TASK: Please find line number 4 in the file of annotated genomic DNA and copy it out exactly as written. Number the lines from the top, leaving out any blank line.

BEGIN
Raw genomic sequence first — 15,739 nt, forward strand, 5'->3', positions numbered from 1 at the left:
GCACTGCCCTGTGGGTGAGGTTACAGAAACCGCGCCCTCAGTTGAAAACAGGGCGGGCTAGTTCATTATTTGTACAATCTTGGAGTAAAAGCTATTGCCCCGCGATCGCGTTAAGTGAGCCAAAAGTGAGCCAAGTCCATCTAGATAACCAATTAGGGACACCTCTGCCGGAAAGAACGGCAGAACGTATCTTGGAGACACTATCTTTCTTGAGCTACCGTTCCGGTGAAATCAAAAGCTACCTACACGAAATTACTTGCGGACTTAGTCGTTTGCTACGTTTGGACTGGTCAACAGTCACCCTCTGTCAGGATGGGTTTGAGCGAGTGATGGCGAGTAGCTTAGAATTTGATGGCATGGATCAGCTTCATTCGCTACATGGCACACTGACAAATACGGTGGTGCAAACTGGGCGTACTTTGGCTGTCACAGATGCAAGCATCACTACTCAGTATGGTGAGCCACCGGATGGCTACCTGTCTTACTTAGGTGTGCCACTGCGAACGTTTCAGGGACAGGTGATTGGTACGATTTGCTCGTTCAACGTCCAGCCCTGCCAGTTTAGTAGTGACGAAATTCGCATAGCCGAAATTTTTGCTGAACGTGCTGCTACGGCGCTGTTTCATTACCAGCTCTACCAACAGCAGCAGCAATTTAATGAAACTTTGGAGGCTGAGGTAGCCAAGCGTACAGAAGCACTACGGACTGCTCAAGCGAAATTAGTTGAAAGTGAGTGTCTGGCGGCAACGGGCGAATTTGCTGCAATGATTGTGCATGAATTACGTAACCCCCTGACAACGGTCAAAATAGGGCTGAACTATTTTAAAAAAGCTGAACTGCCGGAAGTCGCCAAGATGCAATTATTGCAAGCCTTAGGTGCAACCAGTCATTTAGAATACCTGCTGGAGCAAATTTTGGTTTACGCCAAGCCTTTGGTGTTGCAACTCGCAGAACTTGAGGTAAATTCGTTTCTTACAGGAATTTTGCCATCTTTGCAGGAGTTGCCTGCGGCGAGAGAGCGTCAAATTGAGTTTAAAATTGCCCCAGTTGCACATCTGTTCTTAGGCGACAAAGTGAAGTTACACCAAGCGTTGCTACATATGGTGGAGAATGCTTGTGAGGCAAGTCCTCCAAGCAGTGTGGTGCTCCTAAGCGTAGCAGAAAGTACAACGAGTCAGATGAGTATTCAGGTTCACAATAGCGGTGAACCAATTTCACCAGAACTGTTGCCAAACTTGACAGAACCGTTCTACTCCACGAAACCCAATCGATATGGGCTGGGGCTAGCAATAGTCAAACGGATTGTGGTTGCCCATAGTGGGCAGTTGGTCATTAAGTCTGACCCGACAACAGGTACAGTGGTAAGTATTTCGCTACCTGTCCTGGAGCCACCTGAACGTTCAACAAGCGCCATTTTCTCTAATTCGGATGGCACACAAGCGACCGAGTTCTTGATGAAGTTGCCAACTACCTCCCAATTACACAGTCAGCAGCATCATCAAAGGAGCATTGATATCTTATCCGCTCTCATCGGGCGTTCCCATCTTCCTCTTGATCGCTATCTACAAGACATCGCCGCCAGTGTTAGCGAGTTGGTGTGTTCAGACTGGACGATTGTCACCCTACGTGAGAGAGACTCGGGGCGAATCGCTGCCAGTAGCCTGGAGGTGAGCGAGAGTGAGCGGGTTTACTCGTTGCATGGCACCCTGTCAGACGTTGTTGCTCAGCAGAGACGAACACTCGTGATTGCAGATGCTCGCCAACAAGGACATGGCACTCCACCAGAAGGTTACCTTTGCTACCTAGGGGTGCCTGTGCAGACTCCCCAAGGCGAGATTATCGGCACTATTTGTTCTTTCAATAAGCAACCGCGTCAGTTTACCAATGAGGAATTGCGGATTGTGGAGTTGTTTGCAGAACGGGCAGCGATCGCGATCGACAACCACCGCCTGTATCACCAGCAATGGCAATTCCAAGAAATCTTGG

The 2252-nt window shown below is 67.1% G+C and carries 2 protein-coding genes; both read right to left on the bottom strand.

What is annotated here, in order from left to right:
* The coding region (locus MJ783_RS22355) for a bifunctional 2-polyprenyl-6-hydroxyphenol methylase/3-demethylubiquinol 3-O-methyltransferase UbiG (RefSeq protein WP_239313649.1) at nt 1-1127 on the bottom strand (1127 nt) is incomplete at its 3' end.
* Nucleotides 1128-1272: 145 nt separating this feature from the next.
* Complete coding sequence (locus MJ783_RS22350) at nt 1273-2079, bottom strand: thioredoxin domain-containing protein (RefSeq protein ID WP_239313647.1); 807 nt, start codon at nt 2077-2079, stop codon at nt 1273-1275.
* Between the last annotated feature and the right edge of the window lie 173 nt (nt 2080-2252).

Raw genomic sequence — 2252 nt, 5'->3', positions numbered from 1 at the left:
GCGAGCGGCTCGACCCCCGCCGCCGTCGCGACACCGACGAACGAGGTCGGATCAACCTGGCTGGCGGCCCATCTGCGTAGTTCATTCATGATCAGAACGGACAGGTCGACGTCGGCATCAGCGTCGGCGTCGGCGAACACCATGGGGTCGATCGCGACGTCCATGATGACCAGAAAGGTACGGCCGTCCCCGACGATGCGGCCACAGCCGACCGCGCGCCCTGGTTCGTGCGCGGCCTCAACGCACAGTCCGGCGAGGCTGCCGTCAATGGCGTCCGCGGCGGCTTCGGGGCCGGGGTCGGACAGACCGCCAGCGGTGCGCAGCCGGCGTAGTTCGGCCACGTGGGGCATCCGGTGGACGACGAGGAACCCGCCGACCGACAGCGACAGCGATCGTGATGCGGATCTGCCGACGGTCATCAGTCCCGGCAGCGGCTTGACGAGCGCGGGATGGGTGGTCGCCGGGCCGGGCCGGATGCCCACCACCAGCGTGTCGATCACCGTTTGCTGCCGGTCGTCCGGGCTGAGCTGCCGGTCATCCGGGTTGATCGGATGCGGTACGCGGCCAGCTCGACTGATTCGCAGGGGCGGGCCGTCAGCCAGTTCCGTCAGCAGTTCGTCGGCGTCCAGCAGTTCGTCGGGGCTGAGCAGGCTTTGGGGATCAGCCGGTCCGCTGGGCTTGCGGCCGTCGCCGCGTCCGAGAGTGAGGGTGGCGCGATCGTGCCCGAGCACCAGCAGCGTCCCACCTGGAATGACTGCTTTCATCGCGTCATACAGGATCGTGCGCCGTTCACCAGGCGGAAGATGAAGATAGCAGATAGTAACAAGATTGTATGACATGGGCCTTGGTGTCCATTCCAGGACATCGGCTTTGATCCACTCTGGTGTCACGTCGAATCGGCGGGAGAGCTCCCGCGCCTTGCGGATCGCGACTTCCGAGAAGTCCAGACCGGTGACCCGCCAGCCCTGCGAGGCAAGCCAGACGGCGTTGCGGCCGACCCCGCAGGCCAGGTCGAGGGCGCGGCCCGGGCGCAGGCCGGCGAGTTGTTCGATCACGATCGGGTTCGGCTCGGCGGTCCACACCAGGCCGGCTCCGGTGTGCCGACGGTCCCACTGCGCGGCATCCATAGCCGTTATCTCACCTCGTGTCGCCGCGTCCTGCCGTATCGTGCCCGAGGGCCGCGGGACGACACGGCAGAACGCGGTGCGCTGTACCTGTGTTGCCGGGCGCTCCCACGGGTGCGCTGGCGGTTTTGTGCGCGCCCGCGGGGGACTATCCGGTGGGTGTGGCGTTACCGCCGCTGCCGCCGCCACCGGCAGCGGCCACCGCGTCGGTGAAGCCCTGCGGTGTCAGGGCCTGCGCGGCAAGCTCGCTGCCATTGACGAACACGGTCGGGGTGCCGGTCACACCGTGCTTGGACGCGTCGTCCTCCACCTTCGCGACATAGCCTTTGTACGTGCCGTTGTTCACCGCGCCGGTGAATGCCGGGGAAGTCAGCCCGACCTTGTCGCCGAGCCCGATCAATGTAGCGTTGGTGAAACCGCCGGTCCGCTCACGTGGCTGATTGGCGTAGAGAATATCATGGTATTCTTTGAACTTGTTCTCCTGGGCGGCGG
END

What is annotated here, in order from left to right: